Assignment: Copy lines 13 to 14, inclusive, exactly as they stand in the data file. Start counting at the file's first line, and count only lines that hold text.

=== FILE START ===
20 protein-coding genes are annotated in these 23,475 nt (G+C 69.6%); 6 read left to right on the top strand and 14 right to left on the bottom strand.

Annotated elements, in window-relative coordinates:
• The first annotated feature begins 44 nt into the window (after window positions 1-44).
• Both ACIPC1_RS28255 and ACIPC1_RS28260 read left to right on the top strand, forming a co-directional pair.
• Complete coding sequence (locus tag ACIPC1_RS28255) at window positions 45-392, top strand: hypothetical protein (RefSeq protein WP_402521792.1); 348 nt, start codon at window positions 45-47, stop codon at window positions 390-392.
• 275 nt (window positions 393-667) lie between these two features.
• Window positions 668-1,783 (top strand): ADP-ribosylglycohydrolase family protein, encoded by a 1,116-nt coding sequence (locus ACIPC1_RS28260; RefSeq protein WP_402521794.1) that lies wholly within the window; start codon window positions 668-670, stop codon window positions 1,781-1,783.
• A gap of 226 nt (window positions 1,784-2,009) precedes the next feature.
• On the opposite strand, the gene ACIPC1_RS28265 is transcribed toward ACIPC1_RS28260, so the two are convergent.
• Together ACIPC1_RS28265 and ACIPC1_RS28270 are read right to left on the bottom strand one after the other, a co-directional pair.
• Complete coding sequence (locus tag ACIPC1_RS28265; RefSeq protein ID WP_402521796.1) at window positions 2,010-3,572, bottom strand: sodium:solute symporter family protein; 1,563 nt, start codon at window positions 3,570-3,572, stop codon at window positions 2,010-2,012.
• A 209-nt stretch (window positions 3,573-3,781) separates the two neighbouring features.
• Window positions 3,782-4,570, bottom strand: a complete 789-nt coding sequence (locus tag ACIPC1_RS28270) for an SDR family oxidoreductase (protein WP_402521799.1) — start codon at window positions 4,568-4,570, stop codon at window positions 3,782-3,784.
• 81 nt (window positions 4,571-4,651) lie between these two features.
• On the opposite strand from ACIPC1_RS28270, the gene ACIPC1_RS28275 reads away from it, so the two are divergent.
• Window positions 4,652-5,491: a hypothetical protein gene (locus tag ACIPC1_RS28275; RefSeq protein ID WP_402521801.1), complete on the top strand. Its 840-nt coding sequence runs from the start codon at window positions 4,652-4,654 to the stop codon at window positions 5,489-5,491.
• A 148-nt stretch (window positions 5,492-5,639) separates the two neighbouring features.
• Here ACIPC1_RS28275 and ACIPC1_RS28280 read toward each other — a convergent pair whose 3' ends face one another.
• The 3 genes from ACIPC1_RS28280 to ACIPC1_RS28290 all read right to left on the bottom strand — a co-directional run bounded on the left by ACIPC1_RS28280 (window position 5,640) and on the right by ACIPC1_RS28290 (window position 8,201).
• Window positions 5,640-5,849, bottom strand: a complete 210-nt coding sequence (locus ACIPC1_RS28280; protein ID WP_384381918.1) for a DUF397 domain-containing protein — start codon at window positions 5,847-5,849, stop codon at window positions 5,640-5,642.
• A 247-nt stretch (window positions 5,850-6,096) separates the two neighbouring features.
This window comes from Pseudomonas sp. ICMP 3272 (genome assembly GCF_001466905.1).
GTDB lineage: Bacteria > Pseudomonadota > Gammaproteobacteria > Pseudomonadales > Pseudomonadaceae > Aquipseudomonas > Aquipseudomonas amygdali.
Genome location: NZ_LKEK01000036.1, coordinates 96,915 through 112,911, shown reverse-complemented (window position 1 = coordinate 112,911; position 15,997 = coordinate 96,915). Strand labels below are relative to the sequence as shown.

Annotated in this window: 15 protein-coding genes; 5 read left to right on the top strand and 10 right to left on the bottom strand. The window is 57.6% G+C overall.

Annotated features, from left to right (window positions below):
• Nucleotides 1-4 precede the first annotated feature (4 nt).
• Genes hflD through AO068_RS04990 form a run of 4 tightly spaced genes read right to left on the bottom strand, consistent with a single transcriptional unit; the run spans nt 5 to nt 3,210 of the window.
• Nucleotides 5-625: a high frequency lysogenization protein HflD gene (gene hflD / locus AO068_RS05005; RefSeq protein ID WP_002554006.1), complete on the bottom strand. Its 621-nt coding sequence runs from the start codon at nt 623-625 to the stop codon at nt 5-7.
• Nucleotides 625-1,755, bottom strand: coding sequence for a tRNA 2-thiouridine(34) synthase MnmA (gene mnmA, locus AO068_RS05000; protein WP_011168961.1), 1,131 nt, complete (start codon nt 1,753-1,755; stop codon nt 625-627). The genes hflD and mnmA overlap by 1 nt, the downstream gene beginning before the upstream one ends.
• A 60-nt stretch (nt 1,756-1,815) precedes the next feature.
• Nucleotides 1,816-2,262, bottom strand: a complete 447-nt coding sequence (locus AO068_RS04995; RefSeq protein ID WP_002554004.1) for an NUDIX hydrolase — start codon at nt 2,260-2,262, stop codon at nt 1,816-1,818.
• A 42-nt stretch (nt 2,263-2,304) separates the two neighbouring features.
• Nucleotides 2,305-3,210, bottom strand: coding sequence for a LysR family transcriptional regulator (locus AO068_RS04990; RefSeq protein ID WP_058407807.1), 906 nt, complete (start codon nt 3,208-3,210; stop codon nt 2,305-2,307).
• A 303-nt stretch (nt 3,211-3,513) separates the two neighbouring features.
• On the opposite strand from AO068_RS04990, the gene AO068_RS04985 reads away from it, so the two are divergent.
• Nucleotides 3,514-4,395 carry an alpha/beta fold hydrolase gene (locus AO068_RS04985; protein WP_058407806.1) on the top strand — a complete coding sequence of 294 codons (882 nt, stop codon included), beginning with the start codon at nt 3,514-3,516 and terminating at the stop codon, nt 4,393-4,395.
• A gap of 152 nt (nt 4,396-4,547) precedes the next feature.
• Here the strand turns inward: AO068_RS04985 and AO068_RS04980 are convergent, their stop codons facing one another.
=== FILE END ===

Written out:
• Window positions 3,782-4,570, bottom strand: a complete 789-nt coding sequence (locus tag ACIPC1_RS28270) for an SDR family oxidoreductase (protein WP_402521799.1) — start codon at window positions 4,568-4,570, stop codon at window positions 3,782-3,784.
• 81 nt (window positions 4,571-4,651) lie between these two features.